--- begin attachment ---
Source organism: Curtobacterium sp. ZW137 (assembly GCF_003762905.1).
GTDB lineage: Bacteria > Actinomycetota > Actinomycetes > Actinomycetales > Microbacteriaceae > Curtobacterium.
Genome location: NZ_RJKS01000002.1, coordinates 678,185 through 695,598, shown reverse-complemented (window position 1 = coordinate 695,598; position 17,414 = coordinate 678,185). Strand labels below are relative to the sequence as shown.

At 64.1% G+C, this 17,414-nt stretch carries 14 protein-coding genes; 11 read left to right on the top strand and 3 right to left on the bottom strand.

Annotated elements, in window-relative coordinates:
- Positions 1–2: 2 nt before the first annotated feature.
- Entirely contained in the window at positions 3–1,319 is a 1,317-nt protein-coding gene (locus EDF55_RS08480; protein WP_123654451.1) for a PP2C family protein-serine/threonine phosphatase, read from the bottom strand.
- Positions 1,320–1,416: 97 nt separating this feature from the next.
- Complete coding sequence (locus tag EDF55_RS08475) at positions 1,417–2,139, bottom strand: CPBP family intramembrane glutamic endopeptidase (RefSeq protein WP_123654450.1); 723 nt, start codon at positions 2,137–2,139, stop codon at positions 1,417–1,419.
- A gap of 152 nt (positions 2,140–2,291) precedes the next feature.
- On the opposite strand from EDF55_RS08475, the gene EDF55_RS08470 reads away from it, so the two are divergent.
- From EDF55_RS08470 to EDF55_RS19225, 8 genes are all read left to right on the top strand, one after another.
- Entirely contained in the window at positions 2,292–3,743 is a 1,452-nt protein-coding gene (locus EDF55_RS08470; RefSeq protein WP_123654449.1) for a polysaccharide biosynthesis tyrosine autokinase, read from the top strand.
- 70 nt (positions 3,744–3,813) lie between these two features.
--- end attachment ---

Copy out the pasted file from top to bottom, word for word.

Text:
Source organism: Curtobacterium sp. ZW137 (assembly GCF_003762905.1).
GTDB lineage: Bacteria > Actinomycetota > Actinomycetes > Actinomycetales > Microbacteriaceae > Curtobacterium.
Genome location: NZ_RJKS01000002.1, coordinates 678,185 through 695,598, shown reverse-complemented (window position 1 = coordinate 695,598; position 17,414 = coordinate 678,185). Strand labels below are relative to the sequence as shown.

At 64.1% G+C, this 17,414-nt stretch carries 14 protein-coding genes; 11 read left to right on the top strand and 3 right to left on the bottom strand.

Annotated elements, in window-relative coordinates:
- Positions 1–2: 2 nt before the first annotated feature.
- Entirely contained in the window at positions 3–1,319 is a 1,317-nt protein-coding gene (locus EDF55_RS08480; protein WP_123654451.1) for a PP2C family protein-serine/threonine phosphatase, read from the bottom strand.
- Positions 1,320–1,416: 97 nt separating this feature from the next.
- Complete coding sequence (locus tag EDF55_RS08475) at positions 1,417–2,139, bottom strand: CPBP family intramembrane glutamic endopeptidase (RefSeq protein WP_123654450.1); 723 nt, start codon at positions 2,137–2,139, stop codon at positions 1,417–1,419.
- A gap of 152 nt (positions 2,140–2,291) precedes the next feature.
- On the opposite strand from EDF55_RS08475, the gene EDF55_RS08470 reads away from it, so the two are divergent.
- From EDF55_RS08470 to EDF55_RS19225, 8 genes are all read left to right on the top strand, one after another.
- Entirely contained in the window at positions 2,292–3,743 is a 1,452-nt protein-coding gene (locus EDF55_RS08470; RefSeq protein WP_123654449.1) for a polysaccharide biosynthesis tyrosine autokinase, read from the top strand.
- 70 nt (positions 3,744–3,813) lie between these two features.